The rental portion of tier 3 expenses can reduce income after tier 2 expenses but cannot create a loss. If all of the rental income is offset by tier 1 and tier 2 expenses, then all the tier 3 expenses will be disallowed. Any unused tier 3 expenses carry over and can offset rental income from this property in future years.
Step 6: Reduce Rental Income by Tier 4 Expenses
Depreciation is usually the only tier 4 expense. Allocate depreciation to the rental property by using the rental percentage. Depreciation allocated to personal use is not allowable and does not reduce your basis in the property.
Rental depreciation can offset rental income after tier 3 expenses but cannot create a loss. Any disallowed depreciation does not carry over, but it also does not reduce the basis in the house.
The reason it’s important to deduct mixed-use vacation home expenses in a particular order is to determine the type of expense that is disallowed in the event expenses exceed income. We must know the tier of the disallowed expense to know how to treat the disallowed expense.
In 2022, Amara rented out a rental property that she also used for personal use.
She rented out the home for 250 days and received $8,000 in rental income. She used the home for 50 days during the year, and her brother Arinze used the home for 65 days during the year. Amara incurred a total of $9,000 in costs associated with operating the home. These rental expenses consisted of $500 in advertising expenses, $2,500 in mortgage interest and property taxes, $5,000 for miscellaneous expenses, and 5,000 in depreciation.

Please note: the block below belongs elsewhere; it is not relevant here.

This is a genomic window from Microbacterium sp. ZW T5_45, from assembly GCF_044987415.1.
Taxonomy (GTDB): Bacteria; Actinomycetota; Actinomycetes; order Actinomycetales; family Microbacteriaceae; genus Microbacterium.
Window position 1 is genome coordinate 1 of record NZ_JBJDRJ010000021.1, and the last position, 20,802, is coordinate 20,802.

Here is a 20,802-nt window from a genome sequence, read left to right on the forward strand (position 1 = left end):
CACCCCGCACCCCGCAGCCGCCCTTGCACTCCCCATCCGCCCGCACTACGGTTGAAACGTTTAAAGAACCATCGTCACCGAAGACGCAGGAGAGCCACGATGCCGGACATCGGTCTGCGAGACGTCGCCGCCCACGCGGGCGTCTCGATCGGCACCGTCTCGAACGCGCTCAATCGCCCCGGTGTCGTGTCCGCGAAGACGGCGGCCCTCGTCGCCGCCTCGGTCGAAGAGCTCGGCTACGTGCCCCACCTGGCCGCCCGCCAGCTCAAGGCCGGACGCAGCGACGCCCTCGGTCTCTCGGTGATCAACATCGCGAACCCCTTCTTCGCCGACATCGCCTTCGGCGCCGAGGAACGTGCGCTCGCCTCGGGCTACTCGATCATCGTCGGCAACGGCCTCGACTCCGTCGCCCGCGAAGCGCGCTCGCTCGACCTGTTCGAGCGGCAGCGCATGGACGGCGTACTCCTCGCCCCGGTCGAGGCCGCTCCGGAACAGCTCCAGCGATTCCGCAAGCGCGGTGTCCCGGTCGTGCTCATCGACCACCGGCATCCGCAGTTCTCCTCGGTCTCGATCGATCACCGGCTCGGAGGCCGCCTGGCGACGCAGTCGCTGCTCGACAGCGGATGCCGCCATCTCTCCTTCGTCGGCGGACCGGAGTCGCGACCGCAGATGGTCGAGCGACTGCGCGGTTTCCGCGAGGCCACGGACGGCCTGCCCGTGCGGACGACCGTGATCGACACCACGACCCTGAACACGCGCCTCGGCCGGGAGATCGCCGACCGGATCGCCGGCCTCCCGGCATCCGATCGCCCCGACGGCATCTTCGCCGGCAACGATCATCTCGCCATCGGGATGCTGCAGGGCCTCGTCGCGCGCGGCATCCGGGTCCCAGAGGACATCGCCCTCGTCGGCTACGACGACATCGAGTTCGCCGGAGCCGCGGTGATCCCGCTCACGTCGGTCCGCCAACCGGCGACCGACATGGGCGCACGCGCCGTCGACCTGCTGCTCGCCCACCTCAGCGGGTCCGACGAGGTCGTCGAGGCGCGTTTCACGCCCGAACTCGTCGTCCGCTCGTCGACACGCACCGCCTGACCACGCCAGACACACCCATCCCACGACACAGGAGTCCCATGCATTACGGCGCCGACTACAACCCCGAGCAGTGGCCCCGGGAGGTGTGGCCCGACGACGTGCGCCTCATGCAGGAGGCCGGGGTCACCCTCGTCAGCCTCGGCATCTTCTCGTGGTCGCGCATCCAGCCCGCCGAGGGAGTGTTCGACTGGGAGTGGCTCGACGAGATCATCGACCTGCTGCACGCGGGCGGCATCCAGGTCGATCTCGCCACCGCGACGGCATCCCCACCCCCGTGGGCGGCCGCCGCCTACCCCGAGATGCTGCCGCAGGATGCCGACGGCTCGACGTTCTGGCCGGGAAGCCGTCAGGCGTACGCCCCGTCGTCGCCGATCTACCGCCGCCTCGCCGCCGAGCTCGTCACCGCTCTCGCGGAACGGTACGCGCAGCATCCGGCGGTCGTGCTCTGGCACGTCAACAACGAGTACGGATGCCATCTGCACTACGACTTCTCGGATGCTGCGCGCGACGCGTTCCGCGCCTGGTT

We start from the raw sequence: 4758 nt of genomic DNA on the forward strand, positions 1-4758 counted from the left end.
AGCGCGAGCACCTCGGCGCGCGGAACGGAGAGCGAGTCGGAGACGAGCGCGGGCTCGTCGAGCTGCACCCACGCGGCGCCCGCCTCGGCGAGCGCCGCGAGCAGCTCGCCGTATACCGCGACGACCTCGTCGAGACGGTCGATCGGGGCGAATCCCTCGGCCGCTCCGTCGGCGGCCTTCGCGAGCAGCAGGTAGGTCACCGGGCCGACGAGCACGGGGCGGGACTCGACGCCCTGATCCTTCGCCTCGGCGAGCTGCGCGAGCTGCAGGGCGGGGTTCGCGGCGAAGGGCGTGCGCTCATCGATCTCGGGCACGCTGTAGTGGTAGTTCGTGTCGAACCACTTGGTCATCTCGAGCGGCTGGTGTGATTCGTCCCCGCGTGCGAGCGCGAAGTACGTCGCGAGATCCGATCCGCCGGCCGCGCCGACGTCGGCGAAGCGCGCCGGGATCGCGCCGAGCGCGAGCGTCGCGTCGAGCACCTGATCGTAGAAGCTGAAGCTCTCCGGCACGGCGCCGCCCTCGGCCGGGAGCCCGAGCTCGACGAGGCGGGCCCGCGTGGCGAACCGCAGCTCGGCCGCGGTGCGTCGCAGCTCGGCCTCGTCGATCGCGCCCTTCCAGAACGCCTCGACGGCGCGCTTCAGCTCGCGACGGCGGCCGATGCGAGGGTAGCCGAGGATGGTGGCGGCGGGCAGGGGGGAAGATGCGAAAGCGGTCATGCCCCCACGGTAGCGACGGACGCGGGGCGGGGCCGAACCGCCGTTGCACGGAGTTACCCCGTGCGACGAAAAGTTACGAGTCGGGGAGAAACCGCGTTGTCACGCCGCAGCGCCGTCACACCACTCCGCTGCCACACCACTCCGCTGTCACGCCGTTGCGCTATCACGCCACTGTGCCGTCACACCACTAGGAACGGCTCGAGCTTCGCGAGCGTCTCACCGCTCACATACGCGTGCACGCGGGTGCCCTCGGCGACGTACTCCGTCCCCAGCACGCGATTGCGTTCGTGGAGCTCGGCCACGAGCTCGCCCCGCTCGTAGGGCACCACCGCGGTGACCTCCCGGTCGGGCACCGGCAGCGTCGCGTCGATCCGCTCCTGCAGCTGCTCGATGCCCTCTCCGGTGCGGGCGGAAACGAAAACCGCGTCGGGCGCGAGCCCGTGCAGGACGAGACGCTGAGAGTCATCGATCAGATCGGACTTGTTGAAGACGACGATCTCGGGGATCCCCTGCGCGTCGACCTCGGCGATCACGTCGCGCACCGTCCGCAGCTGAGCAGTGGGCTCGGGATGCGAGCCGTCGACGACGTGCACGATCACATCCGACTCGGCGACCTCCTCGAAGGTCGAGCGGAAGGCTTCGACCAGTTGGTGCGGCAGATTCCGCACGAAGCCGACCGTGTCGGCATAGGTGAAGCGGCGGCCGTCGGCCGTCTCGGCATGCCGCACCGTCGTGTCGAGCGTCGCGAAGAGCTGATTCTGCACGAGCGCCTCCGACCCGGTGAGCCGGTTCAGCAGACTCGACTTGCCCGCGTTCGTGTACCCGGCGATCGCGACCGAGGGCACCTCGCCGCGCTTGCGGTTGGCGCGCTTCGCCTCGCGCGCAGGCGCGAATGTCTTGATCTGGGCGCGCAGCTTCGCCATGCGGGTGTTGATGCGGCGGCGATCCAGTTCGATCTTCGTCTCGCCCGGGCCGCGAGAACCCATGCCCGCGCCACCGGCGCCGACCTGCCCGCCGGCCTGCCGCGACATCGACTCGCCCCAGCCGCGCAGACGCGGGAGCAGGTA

Let’s figure out her rental percentage and rental expense:
- Step 1: 250 / (250 + 115) = 68.49% rental percentage
- Step 2: Group Expenses into four tiers:
- Tier 1: $500 in advertising expenses
- Tier 2: $2,500 in mortgage interest and taxes
- Tier 3: $5,000 in miscellaneous expenses
- Tier 4: $5,000 in depreciation.
- Step 3: Offset rental income with 100% of the tier 1 expenses:
$8,000 – $500 = $7,500
- Step 4: Offset the remaining rental income with the rental portion of tier 2 expenses:
$7,500 – ($2,500 x 68.49%) = $5,788
The personal portion of tier 2 expenses can be deducted on Schedule A.
- Step 5: Offset the remaining rental income with the rental portion of tier 3 expenses:
$5,788 – ($5,000 x 68.49%) = $2,364
The personal portion of tier 3 expenses is not deductible.
- Step 6: Offset the remaining rental income by the rental portion of tier 4 depreciation expense:
$2,364 – ($5,000 x 68.49%) = $1,061 Loss
Since Amara’s property is a mixed-use vacation home, the $1,061 loss is disallowed. It’s disallowed by reducing the tier 4 depreciation expense to $2,364, which is the rental income remaining after tier 3 expenses. The home’s basis is only reduced for the $2,364 of actual depreciation claimed rather than the full amount and there are no disallowed deductions carried forward to next year.
Frequently Asked Questions (FAQs)
No, you do not have to keep records of the rental income and expenses because you are not reporting any rental income or deducting any rental expenses.
No, any day that you spend repairing and maintaining your property is not counted as a day of personal use.
If you rent out your vacation home for more than 14 days during the year, you need to allocate property tax expenses between the rental and personal use. The personal portion can be deducted on Schedule A but counts toward the $10,000 state and local tax (SALT) limitation. The rental portion of property tax is reported on Schedule E and does not count toward the SALT limitation.
To claim deductions for a vacation rental property, you must follow certain rules depending on the categorization of the property. Keeping track of the number of days the property is used for personal purposes vs rental purposes is essential to claiming deductions properly.